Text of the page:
v1.2: Maarten Piederiet emailed me pointing out that he had encountered some issues while using the script. Apparently, while draining the message queues, the script ran forever because it waits for every queue to become empty; including Poison- & Shadow Redundancy queues. To avoid this from happening, he made a minor change to the script to now excluded both queues. Thanks for the tip!

The scripts

Below you find links to my SkyDrive from where you can download the scripts. Enjoy!

Start-ExchangeServerMaintenanceMode (v1.8)

Stop-ExchangeServerMaintenanceMode (v1.5)

Disclaimer: these scripts are provided “as-is” and are to be used on your own responsibility. I do not and cannot take any reliability for the use of these scripts in your environment. Please use with caution and always test them before use.

If you have suggestions, comments or think things can be better: please let me know! Your feedback is greatly appreciated!

Blog Exchange PowerShell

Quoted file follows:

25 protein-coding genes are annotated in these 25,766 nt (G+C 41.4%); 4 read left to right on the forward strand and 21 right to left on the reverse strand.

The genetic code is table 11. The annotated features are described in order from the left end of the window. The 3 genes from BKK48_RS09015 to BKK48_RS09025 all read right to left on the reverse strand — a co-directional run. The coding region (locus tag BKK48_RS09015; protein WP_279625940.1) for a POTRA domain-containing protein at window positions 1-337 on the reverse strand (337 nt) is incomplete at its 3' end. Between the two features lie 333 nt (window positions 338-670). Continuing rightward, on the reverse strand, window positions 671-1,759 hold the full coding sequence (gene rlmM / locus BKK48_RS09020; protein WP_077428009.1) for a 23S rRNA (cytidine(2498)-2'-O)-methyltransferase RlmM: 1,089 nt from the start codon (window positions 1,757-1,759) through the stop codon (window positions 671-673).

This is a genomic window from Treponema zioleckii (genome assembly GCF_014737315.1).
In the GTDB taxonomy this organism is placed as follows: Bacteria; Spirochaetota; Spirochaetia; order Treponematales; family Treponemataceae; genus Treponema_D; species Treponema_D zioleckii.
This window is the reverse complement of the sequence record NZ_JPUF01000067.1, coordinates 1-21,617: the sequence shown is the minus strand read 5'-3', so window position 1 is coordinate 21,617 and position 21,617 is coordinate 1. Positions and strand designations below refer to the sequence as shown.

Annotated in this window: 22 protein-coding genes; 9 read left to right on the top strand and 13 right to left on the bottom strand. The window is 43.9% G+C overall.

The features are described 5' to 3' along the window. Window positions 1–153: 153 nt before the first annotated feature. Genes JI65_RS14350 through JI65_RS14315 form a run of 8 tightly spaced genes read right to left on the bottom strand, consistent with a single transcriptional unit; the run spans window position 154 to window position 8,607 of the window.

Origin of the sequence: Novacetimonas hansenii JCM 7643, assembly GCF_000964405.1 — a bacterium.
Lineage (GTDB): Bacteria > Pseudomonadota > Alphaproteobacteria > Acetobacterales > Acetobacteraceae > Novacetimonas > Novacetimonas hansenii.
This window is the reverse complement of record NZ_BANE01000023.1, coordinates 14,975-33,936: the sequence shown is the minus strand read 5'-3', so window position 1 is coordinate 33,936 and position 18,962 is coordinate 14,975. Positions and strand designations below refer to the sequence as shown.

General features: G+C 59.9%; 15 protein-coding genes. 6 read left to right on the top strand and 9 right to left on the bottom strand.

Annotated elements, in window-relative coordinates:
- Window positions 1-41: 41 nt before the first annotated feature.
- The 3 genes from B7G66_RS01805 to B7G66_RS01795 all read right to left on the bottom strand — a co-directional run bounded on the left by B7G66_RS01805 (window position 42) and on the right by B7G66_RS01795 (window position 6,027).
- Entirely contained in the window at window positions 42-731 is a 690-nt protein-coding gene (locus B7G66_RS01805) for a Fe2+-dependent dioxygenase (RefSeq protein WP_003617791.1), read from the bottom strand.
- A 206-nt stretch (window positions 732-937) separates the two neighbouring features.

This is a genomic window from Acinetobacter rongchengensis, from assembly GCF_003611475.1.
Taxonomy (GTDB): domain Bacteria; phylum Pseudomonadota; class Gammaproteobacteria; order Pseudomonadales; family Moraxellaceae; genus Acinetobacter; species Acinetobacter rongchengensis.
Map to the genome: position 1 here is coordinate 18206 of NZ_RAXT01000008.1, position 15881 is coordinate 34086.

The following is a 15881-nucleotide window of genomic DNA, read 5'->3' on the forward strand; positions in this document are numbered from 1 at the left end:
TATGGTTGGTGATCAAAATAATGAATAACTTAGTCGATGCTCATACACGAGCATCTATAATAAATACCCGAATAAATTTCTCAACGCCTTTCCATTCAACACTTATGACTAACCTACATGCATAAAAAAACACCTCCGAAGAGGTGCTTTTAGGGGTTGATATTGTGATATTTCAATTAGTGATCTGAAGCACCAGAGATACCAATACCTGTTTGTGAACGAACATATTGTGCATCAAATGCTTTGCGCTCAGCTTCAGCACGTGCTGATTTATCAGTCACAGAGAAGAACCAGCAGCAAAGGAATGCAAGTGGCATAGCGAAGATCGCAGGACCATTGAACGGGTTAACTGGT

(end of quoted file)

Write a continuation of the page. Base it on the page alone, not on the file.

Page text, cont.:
Hybrid Free/Busy lookups might fail if Outlook Anywhere is disabled

Recently, I bumped into Jaap Wesselius’ article about an issue he encountered about Hybrid Free/Busy lookups failing. As this relates to Hybrid Exchange, I was – of course – intrigued and remembered that I (once) encountered a similar scenario, but could not remember how I resolved the problem back then.

After some digging, I came across the following KB article which describes the behavior of Free/Busy requests and why they might fail of Outlook Anywhere is disabled (blocked) on the user-level: http://support2.microsoft.com/kb/2734791/en-us?sd=rss&spid=13159

To make a long story short, if Outlook Anywhere is disabled at the user level, Autodiscover does not return the External EWS URL which is required to make the Free/Busy call.

The solution is as simple as the problem itself: re-enable Outlook Anywhere for the user and you would be fine. Of course, this might – depending on your environment – be a little challenging. This being said, however, I do suggest that you configure and (if possible) use Outlook Anywhere as it will make your life easier down the road (e.g. for migrations to Exchange 2013).

Exchange 2013 Hybrid Exchange Office 365